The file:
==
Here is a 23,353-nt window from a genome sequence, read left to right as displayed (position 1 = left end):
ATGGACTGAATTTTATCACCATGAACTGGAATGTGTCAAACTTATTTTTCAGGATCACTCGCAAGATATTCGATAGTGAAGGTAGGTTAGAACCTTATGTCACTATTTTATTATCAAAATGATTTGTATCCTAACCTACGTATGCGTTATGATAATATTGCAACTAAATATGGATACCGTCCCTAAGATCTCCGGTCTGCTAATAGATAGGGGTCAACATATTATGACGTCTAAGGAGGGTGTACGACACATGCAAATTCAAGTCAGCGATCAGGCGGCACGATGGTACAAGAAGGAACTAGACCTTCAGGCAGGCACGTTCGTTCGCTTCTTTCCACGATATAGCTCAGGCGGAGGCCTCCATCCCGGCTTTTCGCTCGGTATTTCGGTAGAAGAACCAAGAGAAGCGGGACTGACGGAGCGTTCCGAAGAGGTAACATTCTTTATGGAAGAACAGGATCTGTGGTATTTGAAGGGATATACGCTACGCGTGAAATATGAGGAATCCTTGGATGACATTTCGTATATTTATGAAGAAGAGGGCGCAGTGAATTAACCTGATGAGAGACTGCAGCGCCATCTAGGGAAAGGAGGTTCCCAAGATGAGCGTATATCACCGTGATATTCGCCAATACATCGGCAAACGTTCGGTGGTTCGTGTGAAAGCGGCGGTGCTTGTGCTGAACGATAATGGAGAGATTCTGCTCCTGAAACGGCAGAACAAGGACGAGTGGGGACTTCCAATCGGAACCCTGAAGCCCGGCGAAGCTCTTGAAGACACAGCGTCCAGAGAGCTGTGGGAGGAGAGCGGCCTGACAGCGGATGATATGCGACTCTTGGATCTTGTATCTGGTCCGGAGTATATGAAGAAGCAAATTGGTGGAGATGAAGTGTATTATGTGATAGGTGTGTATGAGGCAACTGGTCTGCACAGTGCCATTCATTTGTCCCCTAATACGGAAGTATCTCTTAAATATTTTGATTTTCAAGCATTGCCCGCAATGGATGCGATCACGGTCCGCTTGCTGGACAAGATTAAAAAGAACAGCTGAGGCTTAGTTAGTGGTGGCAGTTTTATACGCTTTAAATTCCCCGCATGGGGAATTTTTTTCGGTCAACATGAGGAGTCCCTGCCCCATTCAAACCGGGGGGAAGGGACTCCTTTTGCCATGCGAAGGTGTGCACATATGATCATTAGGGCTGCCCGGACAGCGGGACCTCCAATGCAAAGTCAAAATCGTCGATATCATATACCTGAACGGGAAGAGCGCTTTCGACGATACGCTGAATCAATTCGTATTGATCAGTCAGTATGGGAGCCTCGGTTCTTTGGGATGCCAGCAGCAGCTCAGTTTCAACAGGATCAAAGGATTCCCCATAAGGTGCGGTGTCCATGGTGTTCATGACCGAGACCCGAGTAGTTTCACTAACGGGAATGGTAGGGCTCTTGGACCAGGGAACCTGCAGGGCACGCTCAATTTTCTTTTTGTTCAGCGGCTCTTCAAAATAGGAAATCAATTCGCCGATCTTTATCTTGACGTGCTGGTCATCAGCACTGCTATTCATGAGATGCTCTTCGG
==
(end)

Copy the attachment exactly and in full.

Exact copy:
Here is a 23,353-nt window from a genome sequence, read left to right as displayed (position 1 = left end):
ATGGACTGAATTTTATCACCATGAACTGGAATGTGTCAAACTTATTTTTCAGGATCACTCGCAAGATATTCGATAGTGAAGGTAGGTTAGAACCTTATGTCACTATTTTATTATCAAAATGATTTGTATCCTAACCTACGTATGCGTTATGATAATATTGCAACTAAATATGGATACCGTCCCTAAGATCTCCGGTCTGCTAATAGATAGGGGTCAACATATTATGACGTCTAAGGAGGGTGTACGACACATGCAAATTCAAGTCAGCGATCAGGCGGCACGATGGTACAAGAAGGAACTAGACCTTCAGGCAGGCACGTTCGTTCGCTTCTTTCCACGATATAGCTCAGGCGGAGGCCTCCATCCCGGCTTTTCGCTCGGTATTTCGGTAGAAGAACCAAGAGAAGCGGGACTGACGGAGCGTTCCGAAGAGGTAACATTCTTTATGGAAGAACAGGATCTGTGGTATTTGAAGGGATATACGCTACGCGTGAAATATGAGGAATCCTTGGATGACATTTCGTATATTTATGAAGAAGAGGGCGCAGTGAATTAACCTGATGAGAGACTGCAGCGCCATCTAGGGAAAGGAGGTTCCCAAGATGAGCGTATATCACCGTGATATTCGCCAATACATCGGCAAACGTTCGGTGGTTCGTGTGAAAGCGGCGGTGCTTGTGCTGAACGATAATGGAGAGATTCTGCTCCTGAAACGGCAGAACAAGGACGAGTGGGGACTTCCAATCGGAACCCTGAAGCCCGGCGAAGCTCTTGAAGACACAGCGTCCAGAGAGCTGTGGGAGGAGAGCGGCCTGACAGCGGATGATATGCGACTCTTGGATCTTGTATCTGGTCCGGAGTATATGAAGAAGCAAATTGGTGGAGATGAAGTGTATTATGTGATAGGTGTGTATGAGGCAACTGGTCTGCACAGTGCCATTCATTTGTCCCCTAATACGGAAGTATCTCTTAAATATTTTGATTTTCAAGCATTGCCCGCAATGGATGCGATCACGGTCCGCTTGCTGGACAAGATTAAAAAGAACAGCTGAGGCTTAGTTAGTGGTGGCAGTTTTATACGCTTTAAATTCCCCGCATGGGGAATTTTTTTCGGTCAACATGAGGAGTCCCTGCCCCATTCAAACCGGGGGGAAGGGACTCCTTTTGCCATGCGAAGGTGTGCACATATGATCATTAGGGCTGCCCGGACAGCGGGACCTCCAATGCAAAGTCAAAATCGTCGATATCATATACCTGAACGGGAAGAGCGCTTTCGACGATACGCTGAATCAATTCGTATTGATCAGTCAGTATGGGAGCCTCGGTTCTTTGGGATGCCAGCAGCAGCTCAGTTTCAACAGGATCAAAGGATTCCCCATAAGGTGCGGTGTCCATGGTGTTCATGACCGAGACCCGAGTAGTTTCACTAACGGGAATGGTAGGGCTCTTGGACCAGGGAACCTGCAGGGCACGCTCAATTTTCTTTTTGTTCAGCGGCTCTTCAAAATAGGAAATCAATTCGCCGATCTTTATCTTGACGTGCTGGTCATCAGCACTGCTATTCATGAGATGCTCTTCGG